NEXSTAR (KLAS) — While public health professionals are urging everyone to wipe down surfaces with disinfecting wipes to stave off coronavirus, water officials are worried a dramatic rise in the number of people flushing wipes will overwhelm wastewater treatment plants and home plumbing.
It’s important to throw wipes, paper towels and other cleaning materials in the trash, not down the toilet, the Clark County Water Reclamation District told 8 News Now:
“Wipes need to be thrown in the trash, not flushed own the toilet. Wipes clog sewer lines and pumps nd can cause sewer overflows. Now is not the time to have a sewer over-flow in your home. Sewer overflows are messy and costly. Plumbers may not be available during these unprecedented times.”Clark County Water Reclamation District
Even if your wipes claim to be “flushable,” authorities say they will back up your pipes and create sewage treatment issues.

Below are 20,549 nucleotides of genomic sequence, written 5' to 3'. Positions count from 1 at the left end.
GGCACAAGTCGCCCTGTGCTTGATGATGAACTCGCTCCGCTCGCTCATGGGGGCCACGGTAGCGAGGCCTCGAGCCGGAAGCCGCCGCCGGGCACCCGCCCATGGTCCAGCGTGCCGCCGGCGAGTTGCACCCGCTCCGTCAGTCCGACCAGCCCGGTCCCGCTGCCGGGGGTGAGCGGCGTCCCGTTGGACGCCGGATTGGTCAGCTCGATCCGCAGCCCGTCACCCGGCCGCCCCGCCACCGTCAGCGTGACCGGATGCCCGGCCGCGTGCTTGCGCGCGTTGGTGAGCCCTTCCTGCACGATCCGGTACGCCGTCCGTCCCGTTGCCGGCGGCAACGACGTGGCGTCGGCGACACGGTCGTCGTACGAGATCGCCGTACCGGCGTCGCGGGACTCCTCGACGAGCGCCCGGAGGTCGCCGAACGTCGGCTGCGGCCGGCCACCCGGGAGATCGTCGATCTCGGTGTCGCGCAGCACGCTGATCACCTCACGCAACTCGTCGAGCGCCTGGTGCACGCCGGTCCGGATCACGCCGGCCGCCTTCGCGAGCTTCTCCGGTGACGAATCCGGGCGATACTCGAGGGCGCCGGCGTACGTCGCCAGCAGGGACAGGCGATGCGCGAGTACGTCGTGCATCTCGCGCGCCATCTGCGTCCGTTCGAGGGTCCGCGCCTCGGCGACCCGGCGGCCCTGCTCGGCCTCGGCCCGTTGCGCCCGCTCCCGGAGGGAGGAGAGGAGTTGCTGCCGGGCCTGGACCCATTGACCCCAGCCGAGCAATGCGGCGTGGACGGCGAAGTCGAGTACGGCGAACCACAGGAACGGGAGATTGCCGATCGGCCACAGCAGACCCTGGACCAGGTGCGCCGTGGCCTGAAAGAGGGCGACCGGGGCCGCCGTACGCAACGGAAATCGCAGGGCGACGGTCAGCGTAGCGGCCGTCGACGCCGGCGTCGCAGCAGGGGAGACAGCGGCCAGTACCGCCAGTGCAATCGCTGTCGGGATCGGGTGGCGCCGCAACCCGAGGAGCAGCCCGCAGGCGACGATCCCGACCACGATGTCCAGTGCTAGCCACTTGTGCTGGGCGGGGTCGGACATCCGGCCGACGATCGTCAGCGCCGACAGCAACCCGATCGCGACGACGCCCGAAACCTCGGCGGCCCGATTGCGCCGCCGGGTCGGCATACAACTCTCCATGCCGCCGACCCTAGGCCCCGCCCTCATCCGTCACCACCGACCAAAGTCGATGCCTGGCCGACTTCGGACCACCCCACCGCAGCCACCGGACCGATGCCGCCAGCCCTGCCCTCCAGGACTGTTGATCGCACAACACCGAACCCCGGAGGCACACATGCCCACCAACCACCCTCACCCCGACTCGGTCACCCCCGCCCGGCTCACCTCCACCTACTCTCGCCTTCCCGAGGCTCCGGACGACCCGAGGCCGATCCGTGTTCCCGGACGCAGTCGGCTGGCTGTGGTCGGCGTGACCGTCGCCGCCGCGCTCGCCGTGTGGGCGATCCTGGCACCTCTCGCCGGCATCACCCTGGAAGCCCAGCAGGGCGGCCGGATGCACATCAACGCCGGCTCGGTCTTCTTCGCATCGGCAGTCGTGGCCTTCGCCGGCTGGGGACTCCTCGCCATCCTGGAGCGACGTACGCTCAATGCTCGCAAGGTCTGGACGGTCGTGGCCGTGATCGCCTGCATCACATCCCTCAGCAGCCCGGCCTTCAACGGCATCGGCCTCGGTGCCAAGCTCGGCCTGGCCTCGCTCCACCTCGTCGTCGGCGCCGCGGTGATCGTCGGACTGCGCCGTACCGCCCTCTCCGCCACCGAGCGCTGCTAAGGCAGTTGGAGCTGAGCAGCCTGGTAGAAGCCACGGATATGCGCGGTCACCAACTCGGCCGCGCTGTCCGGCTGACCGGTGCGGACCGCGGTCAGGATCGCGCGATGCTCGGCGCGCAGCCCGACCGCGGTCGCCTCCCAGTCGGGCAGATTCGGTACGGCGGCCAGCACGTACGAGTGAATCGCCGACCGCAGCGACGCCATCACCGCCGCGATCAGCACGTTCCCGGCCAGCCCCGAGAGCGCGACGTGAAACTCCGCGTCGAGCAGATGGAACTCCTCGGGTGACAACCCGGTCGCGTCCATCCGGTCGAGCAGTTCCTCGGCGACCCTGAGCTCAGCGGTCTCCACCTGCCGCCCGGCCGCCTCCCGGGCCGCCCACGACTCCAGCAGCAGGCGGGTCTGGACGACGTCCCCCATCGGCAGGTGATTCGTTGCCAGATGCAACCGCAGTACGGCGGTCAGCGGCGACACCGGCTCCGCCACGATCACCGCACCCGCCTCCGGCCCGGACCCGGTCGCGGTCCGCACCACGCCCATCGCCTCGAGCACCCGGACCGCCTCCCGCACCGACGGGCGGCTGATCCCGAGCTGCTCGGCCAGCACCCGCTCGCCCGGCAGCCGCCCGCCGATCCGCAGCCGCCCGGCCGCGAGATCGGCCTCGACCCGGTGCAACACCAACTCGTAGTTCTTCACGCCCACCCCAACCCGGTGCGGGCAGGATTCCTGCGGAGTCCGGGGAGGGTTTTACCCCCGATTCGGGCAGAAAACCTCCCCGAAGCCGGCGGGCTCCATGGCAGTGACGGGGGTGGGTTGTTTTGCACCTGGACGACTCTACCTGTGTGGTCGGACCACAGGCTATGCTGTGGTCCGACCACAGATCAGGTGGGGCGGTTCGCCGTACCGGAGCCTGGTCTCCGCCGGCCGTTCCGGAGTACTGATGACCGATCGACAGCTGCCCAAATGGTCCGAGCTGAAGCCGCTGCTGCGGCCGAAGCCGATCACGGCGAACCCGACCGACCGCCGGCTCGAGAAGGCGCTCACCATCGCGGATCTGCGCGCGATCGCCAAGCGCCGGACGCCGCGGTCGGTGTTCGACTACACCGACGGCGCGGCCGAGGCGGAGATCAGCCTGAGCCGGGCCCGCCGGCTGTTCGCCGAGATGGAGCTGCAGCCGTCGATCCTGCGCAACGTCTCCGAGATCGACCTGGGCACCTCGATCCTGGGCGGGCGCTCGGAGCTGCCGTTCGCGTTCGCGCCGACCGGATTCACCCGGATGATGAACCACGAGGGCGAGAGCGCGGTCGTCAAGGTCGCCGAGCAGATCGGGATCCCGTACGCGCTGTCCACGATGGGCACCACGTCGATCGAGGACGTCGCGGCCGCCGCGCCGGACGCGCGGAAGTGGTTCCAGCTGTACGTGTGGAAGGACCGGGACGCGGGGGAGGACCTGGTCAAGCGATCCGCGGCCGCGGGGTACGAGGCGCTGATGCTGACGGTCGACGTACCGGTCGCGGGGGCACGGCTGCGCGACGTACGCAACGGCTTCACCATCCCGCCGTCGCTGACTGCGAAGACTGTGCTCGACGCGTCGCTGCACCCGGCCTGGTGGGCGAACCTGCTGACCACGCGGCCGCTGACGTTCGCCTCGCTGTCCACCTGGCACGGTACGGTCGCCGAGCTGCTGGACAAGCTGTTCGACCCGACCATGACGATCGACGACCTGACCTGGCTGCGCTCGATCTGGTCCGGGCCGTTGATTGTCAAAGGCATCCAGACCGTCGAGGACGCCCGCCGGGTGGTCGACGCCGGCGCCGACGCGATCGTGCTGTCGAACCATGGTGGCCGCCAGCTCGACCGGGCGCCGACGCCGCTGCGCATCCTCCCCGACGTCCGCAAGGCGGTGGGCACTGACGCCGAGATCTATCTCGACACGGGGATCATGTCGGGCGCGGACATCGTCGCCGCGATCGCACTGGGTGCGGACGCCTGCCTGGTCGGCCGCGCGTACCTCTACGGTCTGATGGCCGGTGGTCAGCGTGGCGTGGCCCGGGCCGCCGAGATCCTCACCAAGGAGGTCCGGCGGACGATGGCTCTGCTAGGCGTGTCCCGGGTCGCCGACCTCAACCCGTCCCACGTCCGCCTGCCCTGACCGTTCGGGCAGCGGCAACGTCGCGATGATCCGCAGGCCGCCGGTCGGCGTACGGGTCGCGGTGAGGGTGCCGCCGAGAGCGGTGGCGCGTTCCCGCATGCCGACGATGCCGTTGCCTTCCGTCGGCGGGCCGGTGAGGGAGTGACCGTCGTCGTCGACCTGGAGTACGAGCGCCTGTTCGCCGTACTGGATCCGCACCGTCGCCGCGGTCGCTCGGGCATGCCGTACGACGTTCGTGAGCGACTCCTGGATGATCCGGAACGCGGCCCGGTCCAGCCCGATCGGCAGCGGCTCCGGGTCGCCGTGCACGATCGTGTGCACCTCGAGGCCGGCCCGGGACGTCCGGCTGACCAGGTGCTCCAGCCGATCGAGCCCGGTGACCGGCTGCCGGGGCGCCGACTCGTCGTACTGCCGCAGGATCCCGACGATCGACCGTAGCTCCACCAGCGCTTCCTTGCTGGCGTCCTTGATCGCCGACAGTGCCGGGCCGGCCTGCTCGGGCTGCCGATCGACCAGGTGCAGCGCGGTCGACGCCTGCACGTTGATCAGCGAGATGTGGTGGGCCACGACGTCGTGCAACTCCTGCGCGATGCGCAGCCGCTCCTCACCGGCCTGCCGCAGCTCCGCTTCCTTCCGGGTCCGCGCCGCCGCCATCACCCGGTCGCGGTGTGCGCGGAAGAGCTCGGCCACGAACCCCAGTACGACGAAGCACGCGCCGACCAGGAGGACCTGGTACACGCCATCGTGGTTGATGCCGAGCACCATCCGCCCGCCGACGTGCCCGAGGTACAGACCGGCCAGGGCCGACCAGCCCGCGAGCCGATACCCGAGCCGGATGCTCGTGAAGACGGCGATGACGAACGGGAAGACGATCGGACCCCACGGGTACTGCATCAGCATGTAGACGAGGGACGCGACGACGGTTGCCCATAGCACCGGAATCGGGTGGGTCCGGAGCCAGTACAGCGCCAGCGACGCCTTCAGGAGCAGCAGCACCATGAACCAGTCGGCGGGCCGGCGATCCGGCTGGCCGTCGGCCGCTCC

Officials further warn that trying to flush them will clog sewers and cause backups and overflows at wastewater treatment facilities, creating an additional public health risk in the midst of the coronavirus pandemic.
Wastewater facilities in neighboring state of California have already reported issues — especially in metropolitan areas, where centralized collection systems rely on gravity and water flow to move waste along.
“The systems were not designed for individual nylon wipes and paper towels,” officials said. “The wipes and paper towels do not break down like toilet paper, and therefore clog systems very quickly.”
When wipes create backup, overflows can spill into lakers, rivers and oceans — where the impact on public health and the environment will be even greater.
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